Staff Spotlight: Angela Dallara On Her Path to Working for LGBTQ Non-Discrimination

By Shane Stahl • December 11, 2017 • 9:13 am

Editors’ Note: This Q&A is the first in a new series of posts that will be appearing regularly on the Freedom For All Americans blog – “Staff Spotlights.” These posts will let you know more about who is on our team beyond their job titles and professional qualifications, and why we’re each committed to the important work of securing nondiscrimination for all.

First up in our Staff Spotlights is Angela Dallara, the Director of Media Relations for Freedom For All Americans. In her role, Angela works with reporters and media outlets to secure coverage for the work FFAA does both federally and at the state level, among many other responsibilities.

FFAA: Tell us a bit about yourself!

Angela Dallara: I’m proud to say I am doing exactly what I always wanted to — I know how rare that is. I knew I wanted to make the world a better place and work at organizations that specifically improve the lives of women and/or LGBTQ people. I have the privilege of meeting and working everyday with people who are my personal heroes, whose work I’ve often followed prior to my professional career, and who I deeply admire.

LGBTQ nondiscrimination protections are a fundamental part of America’s promise. Being able to live freely, safely, and as our authentic selves is essential to being able to fulfill our dreams. – Angela Dallara

How did you get involved in the movement for LGBTQ non-discrimination?

LGBTQ equality is personal for me because I’m bisexual. To me, it’s nonsensical that I could date a man and enjoy all the privileges a straight person has but face discrimination if I date someone nonconforming or of the same sex. I also feel passionately about transgender issues. If someone told me I couldn’t be my most authentic self because of the sex I was assigned at birth, it would be heartbreaking. Watching transgender women struggle to be accepted for who they are is infuriating. All our lives, women are taught that we are less because of our bodies. There’s nothing more sexist to me than seeing transgender people reduced to their body parts.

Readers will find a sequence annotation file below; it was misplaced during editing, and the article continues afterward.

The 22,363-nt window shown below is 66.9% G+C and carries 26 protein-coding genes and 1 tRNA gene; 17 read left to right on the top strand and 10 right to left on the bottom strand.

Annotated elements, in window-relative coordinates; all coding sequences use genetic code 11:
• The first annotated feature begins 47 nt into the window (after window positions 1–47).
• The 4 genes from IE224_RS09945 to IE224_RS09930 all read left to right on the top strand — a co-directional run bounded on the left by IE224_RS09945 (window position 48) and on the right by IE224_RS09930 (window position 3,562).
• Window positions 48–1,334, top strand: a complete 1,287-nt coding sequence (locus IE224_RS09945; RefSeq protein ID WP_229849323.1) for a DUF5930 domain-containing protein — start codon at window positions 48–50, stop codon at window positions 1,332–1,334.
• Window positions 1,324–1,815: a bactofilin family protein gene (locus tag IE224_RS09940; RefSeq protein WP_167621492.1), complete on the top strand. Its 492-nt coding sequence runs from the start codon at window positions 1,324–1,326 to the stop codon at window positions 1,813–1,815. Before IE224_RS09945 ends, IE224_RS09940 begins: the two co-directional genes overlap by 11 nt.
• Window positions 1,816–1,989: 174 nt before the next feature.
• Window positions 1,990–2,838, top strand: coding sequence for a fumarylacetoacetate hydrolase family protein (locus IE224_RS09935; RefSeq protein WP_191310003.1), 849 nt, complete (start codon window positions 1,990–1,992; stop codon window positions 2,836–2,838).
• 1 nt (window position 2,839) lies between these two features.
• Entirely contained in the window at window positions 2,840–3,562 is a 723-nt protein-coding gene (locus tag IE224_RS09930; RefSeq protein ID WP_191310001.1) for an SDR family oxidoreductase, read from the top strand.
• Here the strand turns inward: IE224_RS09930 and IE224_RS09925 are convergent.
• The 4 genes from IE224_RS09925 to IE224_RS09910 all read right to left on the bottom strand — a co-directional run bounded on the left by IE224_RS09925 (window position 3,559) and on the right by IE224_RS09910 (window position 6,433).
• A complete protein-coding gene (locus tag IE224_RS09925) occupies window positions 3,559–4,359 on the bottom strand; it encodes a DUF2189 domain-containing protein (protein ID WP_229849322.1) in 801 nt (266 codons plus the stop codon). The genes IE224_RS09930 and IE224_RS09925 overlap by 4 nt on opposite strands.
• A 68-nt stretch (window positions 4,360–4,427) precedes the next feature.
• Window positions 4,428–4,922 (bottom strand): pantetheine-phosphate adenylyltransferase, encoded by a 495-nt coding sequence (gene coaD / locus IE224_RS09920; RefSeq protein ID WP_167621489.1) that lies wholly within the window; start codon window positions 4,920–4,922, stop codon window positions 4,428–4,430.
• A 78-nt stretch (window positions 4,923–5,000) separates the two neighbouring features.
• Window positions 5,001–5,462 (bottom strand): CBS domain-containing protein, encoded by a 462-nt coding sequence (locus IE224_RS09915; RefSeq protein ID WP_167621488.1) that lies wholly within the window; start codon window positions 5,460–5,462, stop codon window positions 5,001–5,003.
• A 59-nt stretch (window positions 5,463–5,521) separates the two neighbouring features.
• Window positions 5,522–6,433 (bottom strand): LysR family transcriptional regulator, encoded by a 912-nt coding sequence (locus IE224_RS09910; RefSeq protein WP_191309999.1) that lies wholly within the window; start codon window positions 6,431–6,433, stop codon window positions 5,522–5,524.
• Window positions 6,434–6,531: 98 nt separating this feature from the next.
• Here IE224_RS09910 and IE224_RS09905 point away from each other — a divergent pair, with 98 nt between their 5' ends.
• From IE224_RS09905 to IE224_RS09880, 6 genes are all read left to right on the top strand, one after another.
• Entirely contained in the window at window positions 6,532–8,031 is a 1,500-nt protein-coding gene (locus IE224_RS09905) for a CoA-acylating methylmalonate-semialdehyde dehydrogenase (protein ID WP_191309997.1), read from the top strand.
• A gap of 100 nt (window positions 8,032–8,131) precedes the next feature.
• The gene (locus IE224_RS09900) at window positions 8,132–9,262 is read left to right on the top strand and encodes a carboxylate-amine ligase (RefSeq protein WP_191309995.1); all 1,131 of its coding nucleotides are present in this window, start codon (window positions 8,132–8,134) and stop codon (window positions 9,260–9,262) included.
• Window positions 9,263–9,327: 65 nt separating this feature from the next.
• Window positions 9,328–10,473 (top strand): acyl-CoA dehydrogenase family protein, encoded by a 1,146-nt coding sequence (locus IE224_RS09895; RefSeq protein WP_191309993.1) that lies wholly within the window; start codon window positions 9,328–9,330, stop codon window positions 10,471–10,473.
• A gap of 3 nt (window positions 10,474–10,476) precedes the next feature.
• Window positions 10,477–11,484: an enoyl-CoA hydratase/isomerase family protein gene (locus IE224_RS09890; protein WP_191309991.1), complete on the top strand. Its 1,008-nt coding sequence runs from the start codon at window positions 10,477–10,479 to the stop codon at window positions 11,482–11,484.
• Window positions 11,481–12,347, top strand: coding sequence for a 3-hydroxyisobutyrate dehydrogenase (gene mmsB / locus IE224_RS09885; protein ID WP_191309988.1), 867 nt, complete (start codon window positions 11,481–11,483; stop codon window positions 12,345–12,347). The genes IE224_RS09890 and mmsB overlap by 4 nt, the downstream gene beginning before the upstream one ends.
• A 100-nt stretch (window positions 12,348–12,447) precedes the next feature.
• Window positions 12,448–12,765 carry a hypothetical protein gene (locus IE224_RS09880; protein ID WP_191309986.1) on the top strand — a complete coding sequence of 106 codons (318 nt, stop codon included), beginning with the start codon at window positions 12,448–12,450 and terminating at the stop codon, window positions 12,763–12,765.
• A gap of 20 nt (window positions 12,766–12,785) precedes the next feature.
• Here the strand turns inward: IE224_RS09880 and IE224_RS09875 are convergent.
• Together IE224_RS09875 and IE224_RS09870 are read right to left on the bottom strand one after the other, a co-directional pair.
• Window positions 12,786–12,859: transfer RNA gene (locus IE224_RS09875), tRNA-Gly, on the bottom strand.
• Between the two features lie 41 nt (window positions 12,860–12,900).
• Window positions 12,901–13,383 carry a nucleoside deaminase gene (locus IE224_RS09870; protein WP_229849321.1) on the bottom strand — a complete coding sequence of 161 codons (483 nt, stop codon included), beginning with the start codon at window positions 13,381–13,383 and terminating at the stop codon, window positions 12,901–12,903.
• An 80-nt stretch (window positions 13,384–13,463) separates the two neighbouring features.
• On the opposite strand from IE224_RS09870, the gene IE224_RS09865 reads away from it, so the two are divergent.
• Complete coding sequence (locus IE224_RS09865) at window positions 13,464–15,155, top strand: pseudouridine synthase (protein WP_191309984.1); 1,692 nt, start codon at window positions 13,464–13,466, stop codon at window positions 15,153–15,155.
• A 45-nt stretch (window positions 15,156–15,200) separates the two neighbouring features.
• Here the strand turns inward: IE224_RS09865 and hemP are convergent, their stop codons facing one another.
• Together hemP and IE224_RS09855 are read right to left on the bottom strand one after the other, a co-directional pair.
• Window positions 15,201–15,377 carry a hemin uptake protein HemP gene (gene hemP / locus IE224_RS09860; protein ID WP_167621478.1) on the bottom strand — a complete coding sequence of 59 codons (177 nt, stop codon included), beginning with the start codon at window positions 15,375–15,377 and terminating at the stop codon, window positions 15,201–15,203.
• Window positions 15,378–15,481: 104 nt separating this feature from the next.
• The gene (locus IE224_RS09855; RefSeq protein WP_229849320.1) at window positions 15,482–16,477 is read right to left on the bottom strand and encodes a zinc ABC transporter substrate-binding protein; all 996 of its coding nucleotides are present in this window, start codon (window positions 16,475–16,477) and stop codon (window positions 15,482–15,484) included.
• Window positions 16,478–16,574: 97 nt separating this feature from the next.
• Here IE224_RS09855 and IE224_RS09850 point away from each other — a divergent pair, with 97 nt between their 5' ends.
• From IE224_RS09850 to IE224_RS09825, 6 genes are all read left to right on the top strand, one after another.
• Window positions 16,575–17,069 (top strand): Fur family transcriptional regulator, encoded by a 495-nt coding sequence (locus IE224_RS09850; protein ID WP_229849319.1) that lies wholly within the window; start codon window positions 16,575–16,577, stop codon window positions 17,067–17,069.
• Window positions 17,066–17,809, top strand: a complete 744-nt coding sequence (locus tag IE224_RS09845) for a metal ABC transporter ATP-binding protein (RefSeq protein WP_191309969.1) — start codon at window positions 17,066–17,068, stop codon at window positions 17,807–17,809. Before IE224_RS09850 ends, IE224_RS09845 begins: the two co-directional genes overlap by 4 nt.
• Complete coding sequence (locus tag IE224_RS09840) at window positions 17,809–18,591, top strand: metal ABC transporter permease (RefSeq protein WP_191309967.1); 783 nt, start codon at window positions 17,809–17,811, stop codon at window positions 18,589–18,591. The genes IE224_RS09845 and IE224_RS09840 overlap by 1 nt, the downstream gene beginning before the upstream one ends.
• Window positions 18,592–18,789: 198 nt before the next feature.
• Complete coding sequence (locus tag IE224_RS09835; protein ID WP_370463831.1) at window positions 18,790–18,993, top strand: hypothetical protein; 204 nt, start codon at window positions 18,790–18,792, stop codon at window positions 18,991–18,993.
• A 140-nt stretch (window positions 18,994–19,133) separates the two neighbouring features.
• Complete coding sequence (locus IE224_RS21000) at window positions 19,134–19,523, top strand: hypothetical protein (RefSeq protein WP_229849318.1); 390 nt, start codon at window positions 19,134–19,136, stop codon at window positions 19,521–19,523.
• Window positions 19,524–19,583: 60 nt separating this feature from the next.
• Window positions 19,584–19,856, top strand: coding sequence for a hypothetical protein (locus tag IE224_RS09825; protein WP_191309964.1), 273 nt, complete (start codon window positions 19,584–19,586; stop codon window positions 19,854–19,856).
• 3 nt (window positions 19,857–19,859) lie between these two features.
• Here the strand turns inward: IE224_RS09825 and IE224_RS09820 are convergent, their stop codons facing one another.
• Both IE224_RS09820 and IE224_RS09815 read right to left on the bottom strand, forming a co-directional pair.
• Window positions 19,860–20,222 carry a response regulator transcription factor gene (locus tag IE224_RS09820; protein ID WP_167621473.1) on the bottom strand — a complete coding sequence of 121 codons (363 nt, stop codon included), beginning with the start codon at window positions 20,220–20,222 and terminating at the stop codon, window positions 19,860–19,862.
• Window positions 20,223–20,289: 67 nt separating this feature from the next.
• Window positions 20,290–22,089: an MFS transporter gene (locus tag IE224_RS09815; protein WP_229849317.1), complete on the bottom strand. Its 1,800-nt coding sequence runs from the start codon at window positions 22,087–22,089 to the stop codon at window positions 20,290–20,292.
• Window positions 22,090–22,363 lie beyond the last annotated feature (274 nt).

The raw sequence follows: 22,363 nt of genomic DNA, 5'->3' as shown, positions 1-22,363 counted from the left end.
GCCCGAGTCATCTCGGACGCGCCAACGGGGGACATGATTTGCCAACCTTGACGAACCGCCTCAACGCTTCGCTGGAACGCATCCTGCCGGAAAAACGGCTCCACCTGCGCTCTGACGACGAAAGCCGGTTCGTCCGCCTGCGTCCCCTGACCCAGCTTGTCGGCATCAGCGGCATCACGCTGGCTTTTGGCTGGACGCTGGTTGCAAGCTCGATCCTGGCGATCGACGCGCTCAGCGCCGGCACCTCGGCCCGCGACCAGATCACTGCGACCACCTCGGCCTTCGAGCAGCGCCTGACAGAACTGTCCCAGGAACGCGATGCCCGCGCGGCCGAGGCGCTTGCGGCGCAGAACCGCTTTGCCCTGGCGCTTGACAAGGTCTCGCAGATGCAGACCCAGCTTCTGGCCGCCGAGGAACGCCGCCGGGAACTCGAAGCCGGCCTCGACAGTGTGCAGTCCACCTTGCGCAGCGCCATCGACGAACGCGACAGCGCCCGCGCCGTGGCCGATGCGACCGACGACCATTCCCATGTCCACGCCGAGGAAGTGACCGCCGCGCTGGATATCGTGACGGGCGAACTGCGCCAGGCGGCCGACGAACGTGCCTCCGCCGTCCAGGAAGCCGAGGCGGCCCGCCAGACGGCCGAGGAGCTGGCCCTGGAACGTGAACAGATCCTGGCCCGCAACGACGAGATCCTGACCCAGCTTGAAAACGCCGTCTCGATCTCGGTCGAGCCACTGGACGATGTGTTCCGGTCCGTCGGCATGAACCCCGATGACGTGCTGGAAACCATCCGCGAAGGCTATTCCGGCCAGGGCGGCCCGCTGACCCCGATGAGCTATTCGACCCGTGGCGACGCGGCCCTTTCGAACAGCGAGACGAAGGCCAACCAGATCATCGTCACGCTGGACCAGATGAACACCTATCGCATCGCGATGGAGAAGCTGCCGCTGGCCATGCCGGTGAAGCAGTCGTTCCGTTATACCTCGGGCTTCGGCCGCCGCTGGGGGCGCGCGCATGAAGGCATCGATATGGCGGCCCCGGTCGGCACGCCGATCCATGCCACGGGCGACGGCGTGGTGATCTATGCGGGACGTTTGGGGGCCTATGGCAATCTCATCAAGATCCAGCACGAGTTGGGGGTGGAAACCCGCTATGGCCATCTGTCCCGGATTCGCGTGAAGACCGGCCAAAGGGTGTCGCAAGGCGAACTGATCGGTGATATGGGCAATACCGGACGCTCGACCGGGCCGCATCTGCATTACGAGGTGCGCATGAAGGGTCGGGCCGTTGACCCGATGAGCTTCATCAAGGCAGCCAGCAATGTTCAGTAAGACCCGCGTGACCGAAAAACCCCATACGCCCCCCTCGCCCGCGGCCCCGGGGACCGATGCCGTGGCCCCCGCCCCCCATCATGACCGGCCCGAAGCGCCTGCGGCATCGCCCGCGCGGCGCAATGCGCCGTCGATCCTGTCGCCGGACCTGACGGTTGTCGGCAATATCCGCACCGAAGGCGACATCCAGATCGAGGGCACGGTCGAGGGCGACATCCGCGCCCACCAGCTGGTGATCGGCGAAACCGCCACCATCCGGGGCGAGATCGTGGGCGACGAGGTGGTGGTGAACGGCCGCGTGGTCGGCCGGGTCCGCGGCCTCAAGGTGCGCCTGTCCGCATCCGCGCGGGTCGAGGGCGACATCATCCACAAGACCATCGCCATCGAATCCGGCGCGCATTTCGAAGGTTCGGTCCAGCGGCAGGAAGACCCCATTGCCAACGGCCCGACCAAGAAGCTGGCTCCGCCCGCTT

Is there a particular moment you’ve experienced in your work that sticks with you? Why?

I will never forget witnessing the first marriages for same-sex couples in New York in 2011. I spent the following four years at Freedom to Marry and was there to help win and celebrate the national marriage victory.

I spend most of my life in queer spaces – my best friends are queer, I surround myself with queer events and queer-owned businesses, and I work everyday in the LGBTQ movement – but bisexual people lack community spaces, visibility, and a universal understanding of what it means to be bisexual, despite bisexuals making up the largest percentage of LGBTQ people. Representing FFAA at #BiWeek events in Washington, DC in 2016 was the first time I was ever part of a space in which the default identity was bisexual – a space full of people like me. I found tremendous solidarity in a community that I never realized I was aching for, and it was one of the most incredible experiences of my life.

Finally, I’ll never forget passing the transgender public accommodations bill in Massachusetts in 2016 and all the people I met and worked with who profoundly and emotionally thanked us at FFAA and Freedom for All Massachusetts for making their lives safer and happier.

What would you say to people who want to take action for LGBTQ equality? What are simple steps they can take?

Never be complacent. I live in New York City, and it’s easy for me to hide in the city’s bubble of liberals, but that’s not going to change the world. Surrounding yourself with people who always think like you isn’t challenging, and it limits your perspective. Find a cause or organization you believe in, and support it the best way you can.

Why does non-discrimination matter to you?

LGBTQ nondiscrimination protections are a fundamental part of America’s promise. Being able to live freely, safely, and as our authentic selves is essential to being able to fulfill our dreams.

Self-care is important in these times when horrible and unpleasant things are said and done regarding LGBTQ rights – what kind of self-care do you practice?

It’s important to take a break from work, from the news, and from activism. The world can be overwhelming, but we deserve to take time for ourselves and to enjoy our lives without feeling guilty for it. Without self-care, you can’t be the best activist you want to be. For me, self-care means reading good books, working out, learning new things, and meeting new people.

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